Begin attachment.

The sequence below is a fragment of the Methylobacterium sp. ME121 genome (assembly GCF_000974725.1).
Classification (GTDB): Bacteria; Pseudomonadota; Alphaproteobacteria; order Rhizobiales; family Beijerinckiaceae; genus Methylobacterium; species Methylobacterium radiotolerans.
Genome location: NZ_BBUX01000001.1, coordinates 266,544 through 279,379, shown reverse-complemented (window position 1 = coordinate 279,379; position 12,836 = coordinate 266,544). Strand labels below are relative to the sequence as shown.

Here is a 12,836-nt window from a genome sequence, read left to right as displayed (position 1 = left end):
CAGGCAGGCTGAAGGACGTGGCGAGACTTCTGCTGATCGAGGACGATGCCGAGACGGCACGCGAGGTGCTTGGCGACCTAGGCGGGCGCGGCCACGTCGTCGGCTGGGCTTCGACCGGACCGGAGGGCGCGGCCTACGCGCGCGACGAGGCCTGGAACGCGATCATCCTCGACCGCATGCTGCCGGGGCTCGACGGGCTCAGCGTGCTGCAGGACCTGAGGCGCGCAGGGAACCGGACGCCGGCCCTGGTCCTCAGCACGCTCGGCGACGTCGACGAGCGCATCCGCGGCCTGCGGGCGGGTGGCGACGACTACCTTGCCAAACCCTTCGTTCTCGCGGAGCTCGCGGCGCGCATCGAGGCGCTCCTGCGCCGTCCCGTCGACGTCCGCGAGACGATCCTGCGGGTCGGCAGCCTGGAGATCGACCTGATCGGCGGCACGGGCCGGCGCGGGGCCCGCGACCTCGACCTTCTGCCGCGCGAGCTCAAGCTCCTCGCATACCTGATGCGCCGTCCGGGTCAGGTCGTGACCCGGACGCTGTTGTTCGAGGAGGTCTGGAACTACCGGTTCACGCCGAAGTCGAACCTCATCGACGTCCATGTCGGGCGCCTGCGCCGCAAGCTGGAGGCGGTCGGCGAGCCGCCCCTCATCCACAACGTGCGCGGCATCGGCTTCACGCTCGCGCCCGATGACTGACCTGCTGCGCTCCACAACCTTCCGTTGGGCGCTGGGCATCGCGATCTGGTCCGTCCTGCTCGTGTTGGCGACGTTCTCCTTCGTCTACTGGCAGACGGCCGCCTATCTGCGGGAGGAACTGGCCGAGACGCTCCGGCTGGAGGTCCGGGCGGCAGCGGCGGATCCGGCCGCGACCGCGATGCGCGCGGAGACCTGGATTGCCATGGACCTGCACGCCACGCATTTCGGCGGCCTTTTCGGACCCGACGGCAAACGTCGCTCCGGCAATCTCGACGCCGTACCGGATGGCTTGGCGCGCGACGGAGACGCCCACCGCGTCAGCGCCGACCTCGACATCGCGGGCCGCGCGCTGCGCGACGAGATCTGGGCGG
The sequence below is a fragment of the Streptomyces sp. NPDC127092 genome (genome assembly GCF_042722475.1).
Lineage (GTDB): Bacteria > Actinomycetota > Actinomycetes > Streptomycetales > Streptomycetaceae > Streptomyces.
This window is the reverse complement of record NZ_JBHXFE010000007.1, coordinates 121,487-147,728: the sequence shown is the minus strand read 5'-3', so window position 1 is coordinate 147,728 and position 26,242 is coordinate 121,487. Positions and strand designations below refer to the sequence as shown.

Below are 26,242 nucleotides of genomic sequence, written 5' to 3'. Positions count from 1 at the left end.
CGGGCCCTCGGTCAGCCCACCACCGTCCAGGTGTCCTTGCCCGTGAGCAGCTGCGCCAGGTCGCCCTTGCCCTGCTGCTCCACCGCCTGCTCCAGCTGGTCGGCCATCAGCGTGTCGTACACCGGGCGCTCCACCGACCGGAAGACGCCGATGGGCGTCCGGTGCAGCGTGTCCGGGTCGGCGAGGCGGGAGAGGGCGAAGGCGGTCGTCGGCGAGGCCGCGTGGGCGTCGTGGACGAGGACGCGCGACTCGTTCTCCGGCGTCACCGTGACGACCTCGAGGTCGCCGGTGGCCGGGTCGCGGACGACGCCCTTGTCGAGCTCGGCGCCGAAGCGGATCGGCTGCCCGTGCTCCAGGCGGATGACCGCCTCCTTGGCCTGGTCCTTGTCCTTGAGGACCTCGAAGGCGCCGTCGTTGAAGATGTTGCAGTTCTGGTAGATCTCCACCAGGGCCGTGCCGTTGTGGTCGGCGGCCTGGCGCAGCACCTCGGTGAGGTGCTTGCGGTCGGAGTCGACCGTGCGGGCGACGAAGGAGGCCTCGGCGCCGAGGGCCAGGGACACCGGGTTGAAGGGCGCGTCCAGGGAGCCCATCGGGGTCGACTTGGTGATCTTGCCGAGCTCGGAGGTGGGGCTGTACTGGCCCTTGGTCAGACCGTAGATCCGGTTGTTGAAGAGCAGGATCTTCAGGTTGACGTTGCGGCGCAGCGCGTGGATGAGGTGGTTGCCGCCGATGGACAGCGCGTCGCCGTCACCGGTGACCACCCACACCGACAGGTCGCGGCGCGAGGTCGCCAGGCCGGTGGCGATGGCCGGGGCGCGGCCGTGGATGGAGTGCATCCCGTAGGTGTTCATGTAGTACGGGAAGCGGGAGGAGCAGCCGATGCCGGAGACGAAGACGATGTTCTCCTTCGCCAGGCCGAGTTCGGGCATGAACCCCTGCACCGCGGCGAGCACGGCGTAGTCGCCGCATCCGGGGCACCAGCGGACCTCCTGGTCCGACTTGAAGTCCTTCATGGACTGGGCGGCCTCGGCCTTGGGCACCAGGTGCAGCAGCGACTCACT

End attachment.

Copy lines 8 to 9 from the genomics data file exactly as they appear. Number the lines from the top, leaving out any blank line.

This window is the reverse complement of record NZ_JBHXFE010000007.1, coordinates 121,487-147,728: the sequence shown is the minus strand read 5'-3', so window position 1 is coordinate 147,728 and position 26,242 is coordinate 121,487. Positions and strand designations below refer to the sequence as shown.

Below are 26,242 nucleotides of genomic sequence, written 5' to 3'. Positions count from 1 at the left end.